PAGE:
SALT LAKE CITY--(BUSINESS WIRE)--Who has—and who takes—responsibility for performing great work? Is it the top brass, the non-managerial workers or everybody? O.C. Tanner, the global leader in helping organizations inspire and appreciate great work, published research in the Harvard Business Review on what employees at all levels believe when it comes to innovative, creative, above and beyond work that makes a difference people love.
“We found two important ideas from our research,” explains David Sturt, executive vice president at the O.C. Tanner Institute and co-author of the HBR article, A Global Survey Explains Why Your Employees Don’t Innovate. “First, there is a gap in expectations of who should and who does perform great work, and second, there is a lack of support for employees. This innovation disconnect appears to be a universal problem, at small and large companies and among all age groups.”
In every company surveyed, there is a discernable divide between those expected to approach work creatively and those who actually do so:
- 62 percent of executives believe everyone has responsibility for great work, while 86% of individual contributors believe the same.
- While a small majority of CEOs believes great work is everybody’s responsibility, even less (53 percent) say that everyone engages in great work. When looking at how individual contributors answer the same question, they claim 63 percent of employees engage in great work.
- The gap of “who should vs. who does” widens the deeper into an organization you go: 9 percentage points at the executive level and 23 percentage points for non-managers.
The data show most executives aren’t aware of the innovation divide, but employees see a clear contradiction in what they feel they should be doing and what they actually are doing. Leaders need to trust their workers to bring fresh ideas and give them opportunities to do so.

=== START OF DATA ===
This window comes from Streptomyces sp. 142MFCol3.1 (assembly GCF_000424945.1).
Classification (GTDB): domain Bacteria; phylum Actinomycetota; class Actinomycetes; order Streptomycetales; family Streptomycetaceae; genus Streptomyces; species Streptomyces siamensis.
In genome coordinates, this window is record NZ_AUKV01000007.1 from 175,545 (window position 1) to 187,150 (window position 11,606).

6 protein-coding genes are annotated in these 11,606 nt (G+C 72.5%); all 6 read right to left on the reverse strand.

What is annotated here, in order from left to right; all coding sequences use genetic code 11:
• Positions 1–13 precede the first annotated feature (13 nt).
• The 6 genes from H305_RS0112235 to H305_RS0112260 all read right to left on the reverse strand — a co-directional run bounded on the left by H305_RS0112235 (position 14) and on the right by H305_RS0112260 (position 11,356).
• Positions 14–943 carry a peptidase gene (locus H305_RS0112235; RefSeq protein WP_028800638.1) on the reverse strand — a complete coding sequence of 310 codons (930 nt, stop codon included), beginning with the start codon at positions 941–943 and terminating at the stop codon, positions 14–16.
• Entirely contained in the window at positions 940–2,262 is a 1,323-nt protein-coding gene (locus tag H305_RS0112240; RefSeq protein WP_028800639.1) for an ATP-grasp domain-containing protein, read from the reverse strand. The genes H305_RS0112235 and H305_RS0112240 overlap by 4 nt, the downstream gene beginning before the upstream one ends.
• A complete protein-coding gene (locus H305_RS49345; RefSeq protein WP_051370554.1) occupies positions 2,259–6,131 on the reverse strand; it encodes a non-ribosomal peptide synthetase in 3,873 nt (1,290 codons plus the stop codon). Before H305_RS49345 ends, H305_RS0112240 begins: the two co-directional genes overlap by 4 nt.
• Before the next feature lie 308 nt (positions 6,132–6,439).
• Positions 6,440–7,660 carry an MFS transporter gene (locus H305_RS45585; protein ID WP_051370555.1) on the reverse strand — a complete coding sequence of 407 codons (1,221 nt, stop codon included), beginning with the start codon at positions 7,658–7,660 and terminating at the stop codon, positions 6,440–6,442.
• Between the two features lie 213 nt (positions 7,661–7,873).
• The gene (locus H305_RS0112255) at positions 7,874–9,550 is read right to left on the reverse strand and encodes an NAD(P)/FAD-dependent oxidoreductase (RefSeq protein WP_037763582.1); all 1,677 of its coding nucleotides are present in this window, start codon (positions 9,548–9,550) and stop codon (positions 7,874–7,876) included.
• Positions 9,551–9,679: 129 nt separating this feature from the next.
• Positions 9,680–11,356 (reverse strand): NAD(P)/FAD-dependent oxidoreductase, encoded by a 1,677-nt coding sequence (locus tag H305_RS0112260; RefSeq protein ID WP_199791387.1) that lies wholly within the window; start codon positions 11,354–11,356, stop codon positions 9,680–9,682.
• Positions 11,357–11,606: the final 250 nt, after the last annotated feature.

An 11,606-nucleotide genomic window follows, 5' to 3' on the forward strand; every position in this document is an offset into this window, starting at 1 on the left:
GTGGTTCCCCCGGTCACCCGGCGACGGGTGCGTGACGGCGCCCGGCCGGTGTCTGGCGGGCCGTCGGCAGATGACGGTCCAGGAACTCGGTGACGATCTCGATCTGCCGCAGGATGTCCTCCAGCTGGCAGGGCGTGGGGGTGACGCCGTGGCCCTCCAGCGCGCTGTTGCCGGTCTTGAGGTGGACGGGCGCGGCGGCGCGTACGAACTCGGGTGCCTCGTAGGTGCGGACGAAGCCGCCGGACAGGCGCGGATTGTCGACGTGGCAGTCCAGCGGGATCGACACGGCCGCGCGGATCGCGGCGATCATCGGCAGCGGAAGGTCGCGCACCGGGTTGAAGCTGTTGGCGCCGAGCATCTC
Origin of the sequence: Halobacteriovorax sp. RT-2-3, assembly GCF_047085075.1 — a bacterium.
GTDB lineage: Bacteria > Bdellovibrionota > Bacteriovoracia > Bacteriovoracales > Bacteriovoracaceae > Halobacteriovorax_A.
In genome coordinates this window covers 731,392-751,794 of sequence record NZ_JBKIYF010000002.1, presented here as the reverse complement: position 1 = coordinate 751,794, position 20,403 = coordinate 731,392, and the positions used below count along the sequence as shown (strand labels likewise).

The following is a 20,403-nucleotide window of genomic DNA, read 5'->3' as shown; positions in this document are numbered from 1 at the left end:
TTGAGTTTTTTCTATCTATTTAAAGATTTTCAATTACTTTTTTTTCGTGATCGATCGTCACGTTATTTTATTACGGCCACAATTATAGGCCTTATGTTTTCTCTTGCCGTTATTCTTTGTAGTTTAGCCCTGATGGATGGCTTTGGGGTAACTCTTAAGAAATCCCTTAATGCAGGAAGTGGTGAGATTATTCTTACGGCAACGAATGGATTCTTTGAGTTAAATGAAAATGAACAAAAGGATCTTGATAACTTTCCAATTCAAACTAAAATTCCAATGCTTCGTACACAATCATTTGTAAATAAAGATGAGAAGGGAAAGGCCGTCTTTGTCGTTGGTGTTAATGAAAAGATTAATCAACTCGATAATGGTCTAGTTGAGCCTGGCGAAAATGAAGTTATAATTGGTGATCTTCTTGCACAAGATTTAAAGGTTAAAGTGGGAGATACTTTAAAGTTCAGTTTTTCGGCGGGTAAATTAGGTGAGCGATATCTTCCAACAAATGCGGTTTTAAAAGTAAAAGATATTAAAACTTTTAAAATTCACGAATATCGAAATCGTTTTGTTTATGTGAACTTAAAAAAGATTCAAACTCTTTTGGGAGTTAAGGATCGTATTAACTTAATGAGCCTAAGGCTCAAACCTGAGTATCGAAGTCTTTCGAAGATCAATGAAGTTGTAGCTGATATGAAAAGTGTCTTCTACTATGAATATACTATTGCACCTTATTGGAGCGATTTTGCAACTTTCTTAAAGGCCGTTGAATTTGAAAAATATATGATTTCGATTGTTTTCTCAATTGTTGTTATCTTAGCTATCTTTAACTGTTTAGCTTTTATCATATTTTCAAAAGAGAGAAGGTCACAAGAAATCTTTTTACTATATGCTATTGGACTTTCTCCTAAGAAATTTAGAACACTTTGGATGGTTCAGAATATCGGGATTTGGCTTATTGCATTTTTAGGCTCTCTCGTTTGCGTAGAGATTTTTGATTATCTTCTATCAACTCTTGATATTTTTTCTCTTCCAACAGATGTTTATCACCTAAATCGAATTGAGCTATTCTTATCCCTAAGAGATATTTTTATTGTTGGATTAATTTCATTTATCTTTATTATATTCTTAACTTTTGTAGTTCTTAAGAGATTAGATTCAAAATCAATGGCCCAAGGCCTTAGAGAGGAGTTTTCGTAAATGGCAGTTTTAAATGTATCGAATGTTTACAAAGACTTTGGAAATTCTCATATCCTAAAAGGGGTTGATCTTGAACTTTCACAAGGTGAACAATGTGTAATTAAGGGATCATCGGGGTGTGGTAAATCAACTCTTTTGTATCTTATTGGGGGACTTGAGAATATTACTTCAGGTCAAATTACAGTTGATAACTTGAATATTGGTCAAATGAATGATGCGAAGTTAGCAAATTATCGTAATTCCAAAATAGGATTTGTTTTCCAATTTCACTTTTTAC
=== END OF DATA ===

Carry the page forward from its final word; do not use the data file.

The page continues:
While executive and management ranks clearly have the right tools for innovation at their disposal—encouragement, time and resources—individual employees seldom feel they do:
- “My supervisors do not seem receptive to new ideas and implementation.”
- “No matter what you do, [my boss] says it’s got to be her way.”
- Only 43 percent of those in the lower ranks who have the chance to think through an idea believe they have access to the money, staff or support to execute those ideas.
- There is a 14-percentage point difference in potential output between employees who believe no one expects great work and so they do not produce innovative effort, and those who feel challenged to be creative and do so.
When leaders walk the talk by expecting and supporting great work, employees respond positively. Taking innovation seriously has real ROI.
“There are a few simple steps leaders can take to inspire innovation and underscore its importance,” advises Sturt. “Recognize the great work of your employees and share their accomplishments. Visit with employees to see what great ideas they are sitting on. Provide resources and time to help innovation occur.”
About the Study
The O.C. Tanner Institute surveyed 3,488 adults from the United States, Canada, the United Kingdom, Germany and India. Respondents included part-time and full-time workers across all company sizes and every major industry. Fieldwork was undertaken in September 2015 and the survey was carried out via online panel. The figures have been weighted and are representative of all aggregate adult (aged 18+) populations of the combined sample population.
About O.C. Tanner
O.C. Tanner, number 40 on the 2015 FORTUNE 100 Best Companies to Work For® list, helps organizations create great work environments by inspiring and appreciating great work. Thousands of clients globally use the company’s cloud-based technology, tools, awards and education services to engage talent, increase performance, drive goals and create experiences that fuel the human spirit. For more information, visit octanner.com.